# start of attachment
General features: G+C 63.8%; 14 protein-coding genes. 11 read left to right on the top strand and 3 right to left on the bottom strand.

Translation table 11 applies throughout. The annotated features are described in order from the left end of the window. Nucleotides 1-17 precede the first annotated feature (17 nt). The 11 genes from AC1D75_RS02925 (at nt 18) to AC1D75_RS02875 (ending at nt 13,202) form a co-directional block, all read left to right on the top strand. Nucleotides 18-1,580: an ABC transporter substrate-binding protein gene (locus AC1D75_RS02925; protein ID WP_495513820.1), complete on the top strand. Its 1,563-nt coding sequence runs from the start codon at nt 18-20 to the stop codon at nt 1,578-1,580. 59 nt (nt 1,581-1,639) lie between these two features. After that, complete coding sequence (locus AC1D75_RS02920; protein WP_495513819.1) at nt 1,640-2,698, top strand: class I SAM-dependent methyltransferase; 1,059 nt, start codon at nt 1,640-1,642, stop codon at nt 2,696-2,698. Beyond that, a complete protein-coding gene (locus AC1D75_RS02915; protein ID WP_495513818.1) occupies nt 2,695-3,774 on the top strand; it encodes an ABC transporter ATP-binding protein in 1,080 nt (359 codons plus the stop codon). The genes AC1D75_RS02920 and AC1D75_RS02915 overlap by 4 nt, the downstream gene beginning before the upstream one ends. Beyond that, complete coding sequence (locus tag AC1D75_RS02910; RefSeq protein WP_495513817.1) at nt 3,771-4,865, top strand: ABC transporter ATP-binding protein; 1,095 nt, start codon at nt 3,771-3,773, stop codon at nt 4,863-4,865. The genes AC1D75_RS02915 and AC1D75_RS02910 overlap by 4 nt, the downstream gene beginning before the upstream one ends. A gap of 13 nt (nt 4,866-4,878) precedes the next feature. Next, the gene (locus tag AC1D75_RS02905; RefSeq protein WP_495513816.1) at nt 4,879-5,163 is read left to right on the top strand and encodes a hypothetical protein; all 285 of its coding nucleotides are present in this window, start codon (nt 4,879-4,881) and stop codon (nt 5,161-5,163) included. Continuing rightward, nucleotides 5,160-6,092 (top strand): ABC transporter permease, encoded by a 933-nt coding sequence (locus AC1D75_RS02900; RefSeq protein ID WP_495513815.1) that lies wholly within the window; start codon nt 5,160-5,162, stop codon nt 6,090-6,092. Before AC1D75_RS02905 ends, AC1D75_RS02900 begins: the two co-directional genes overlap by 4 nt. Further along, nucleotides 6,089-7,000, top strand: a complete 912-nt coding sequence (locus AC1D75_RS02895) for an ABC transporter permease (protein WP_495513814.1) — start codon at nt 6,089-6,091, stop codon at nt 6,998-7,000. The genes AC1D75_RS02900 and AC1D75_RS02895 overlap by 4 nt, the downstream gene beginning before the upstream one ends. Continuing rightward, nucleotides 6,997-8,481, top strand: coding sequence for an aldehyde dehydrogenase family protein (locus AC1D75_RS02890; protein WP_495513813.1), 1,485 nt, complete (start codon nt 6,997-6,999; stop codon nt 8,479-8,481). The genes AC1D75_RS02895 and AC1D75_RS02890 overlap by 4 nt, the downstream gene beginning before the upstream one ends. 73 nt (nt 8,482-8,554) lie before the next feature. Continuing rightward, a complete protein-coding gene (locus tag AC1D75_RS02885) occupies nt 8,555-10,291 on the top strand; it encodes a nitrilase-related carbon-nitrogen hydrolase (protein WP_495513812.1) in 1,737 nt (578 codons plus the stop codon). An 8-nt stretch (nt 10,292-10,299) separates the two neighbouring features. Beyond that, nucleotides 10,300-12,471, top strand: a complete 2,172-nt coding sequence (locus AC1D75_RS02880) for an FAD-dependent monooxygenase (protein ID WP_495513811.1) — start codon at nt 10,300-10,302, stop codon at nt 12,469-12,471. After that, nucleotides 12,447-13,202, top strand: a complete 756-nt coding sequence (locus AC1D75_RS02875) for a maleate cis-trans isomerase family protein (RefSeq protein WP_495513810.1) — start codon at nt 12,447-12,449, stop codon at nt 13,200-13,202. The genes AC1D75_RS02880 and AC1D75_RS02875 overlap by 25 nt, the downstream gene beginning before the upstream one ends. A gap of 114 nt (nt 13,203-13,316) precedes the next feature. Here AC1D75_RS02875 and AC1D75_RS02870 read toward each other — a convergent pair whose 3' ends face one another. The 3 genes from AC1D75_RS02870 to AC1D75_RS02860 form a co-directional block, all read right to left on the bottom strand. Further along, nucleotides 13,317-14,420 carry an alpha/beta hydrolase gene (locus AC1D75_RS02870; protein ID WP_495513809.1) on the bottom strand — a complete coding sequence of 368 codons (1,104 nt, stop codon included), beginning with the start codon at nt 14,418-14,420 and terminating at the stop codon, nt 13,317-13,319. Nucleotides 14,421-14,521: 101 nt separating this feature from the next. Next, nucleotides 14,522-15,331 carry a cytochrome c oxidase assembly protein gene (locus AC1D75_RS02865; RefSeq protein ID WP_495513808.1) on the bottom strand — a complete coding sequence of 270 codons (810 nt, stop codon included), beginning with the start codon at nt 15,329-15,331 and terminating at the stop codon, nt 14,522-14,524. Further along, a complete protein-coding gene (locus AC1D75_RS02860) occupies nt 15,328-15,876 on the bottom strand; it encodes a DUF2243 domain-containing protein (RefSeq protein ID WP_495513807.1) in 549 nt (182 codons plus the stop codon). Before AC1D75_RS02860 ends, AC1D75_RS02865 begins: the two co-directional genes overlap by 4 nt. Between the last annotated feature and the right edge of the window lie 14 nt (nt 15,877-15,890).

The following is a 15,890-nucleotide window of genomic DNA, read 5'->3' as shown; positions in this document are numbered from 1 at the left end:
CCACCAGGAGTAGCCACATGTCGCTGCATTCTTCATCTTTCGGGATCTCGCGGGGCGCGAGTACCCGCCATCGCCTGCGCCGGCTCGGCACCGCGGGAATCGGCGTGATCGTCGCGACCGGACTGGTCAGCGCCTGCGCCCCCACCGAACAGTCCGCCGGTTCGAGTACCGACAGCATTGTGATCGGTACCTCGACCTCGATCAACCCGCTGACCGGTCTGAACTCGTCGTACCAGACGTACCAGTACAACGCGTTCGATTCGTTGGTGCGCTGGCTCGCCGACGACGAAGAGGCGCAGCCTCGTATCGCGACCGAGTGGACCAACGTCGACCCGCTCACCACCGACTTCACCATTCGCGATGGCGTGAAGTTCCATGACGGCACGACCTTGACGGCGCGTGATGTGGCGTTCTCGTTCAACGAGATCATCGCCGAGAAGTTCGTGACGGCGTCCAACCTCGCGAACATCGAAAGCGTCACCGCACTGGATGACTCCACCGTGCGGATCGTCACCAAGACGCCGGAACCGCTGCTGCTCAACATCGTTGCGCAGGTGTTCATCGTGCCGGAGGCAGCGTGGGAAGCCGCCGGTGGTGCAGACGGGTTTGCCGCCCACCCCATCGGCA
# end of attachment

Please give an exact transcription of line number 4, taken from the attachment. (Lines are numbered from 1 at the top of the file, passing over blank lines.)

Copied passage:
CCACCAGGAGTAGCCACATGTCGCTGCATTCTTCATCTTTCGGGATCTCGCGGGGCGCGAGTACCCGCCATCGCCTGCGCCGGCTCGGCACCGCGGGAATCGGCGTGATCGTCGCGACCGGACTGGTCAGCGCCTGCGCCCCCACCGAACAGTCCGCCGGTTCGAGTACCGACAGCATTGTGATCGGTACCTCGACCTCGATCAACCCGCTGACCGGTCTGAACTCGTCGTACCAGACGTACCAGTACAACGCGTTCGATTCGTTGGTGCGCTGGCTCGCCGACGACGAAGAGGCGCAGCCTCGTATCGCGACCGAGTGGACCAACGTCGACCCGCTCACCACCGACTTCACCATTCGCGATGGCGTGAAGTTCCATGACGGCACGACCTTGACGGCGCGTGATGTGGCGTTCTCGTTCAACGAGATCATCGCCGAGAAGTTCGTGACGGCGTCCAACCTCGCGAACATCGAAAGCGTCACCGCACTGGATGACTCCACCGTGCGGATCGTCACCAAGACGCCGGAACCGCTGCTGCTCAACATCGTTGCGCAGGTGTTCATCGTGCCGGAGGCAGCGTGGGAAGCCGCCGGTGGTGCAGACGGGTTTGCCGCCCACCCCATCGGCA